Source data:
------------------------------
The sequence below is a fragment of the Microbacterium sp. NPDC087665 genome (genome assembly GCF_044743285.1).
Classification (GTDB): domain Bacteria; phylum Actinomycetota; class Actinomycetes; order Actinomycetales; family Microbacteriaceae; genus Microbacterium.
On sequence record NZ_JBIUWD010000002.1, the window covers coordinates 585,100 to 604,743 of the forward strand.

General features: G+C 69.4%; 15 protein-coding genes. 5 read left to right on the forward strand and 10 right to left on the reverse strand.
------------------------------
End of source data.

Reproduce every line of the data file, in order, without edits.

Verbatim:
The sequence below is a fragment of the Microbacterium sp. NPDC087665 genome (genome assembly GCF_044743285.1).
Classification (GTDB): domain Bacteria; phylum Actinomycetota; class Actinomycetes; order Actinomycetales; family Microbacteriaceae; genus Microbacterium.
On sequence record NZ_JBIUWD010000002.1, the window covers coordinates 585,100 to 604,743 of the forward strand.

General features: G+C 69.4%; 15 protein-coding genes. 5 read left to right on the forward strand and 10 right to left on the reverse strand.